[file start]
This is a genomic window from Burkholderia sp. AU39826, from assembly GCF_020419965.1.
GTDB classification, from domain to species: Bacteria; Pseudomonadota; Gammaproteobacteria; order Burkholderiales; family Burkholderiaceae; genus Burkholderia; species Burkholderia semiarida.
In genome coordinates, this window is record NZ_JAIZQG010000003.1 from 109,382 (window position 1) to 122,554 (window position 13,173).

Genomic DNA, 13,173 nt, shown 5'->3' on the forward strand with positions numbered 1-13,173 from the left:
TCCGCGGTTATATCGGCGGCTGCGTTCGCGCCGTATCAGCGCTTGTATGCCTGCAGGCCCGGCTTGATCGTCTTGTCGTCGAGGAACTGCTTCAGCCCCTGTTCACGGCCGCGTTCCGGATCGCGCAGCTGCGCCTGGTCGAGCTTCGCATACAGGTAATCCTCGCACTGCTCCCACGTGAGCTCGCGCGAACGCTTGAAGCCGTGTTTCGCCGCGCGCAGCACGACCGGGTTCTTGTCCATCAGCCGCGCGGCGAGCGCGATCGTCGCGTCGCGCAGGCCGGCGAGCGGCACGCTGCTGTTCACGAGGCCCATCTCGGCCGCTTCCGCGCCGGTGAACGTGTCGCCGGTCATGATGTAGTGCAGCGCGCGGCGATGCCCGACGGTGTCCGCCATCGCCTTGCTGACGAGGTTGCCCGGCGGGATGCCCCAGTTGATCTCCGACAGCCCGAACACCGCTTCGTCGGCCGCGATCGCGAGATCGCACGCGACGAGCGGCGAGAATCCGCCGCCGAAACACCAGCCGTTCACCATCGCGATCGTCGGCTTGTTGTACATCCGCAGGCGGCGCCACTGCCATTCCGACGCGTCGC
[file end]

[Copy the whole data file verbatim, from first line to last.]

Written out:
This is a genomic window from Burkholderia sp. AU39826, from assembly GCF_020419965.1.
GTDB classification, from domain to species: Bacteria; Pseudomonadota; Gammaproteobacteria; order Burkholderiales; family Burkholderiaceae; genus Burkholderia; species Burkholderia semiarida.
In genome coordinates, this window is record NZ_JAIZQG010000003.1 from 109,382 (window position 1) to 122,554 (window position 13,173).

Genomic DNA, 13,173 nt, shown 5'->3' on the forward strand with positions numbered 1-13,173 from the left:
TCCGCGGTTATATCGGCGGCTGCGTTCGCGCCGTATCAGCGCTTGTATGCCTGCAGGCCCGGCTTGATCGTCTTGTCGTCGAGGAACTGCTTCAGCCCCTGTTCACGGCCGCGTTCCGGATCGCGCAGCTGCGCCTGGTCGAGCTTCGCATACAGGTAATCCTCGCACTGCTCCCACGTGAGCTCGCGCGAACGCTTGAAGCCGTGTTTCGCCGCGCGCAGCACGACCGGGTTCTTGTCCATCAGCCGCGCGGCGAGCGCGATCGTCGCGTCGCGCAGGCCGGCGAGCGGCACGCTGCTGTTCACGAGGCCCATCTCGGCCGCTTCCGCGCCGGTGAACGTGTCGCCGGTCATGATGTAGTGCAGCGCGCGGCGATGCCCGACGGTGTCCGCCATCGCCTTGCTGACGAGGTTGCCCGGCGGGATGCCCCAGTTGATCTCCGACAGCCCGAACACCGCTTCGTCGGCCGCGATCGCGAGATCGCACGCGACGAGCGGCGAGAATCCGCCGCCGAAACACCAGCCGTTCACCATCGCGATCGTCGGCTTGTTGTACATCCGCAGGCGGCGCCACTGCCATTCCGACGCGTCGC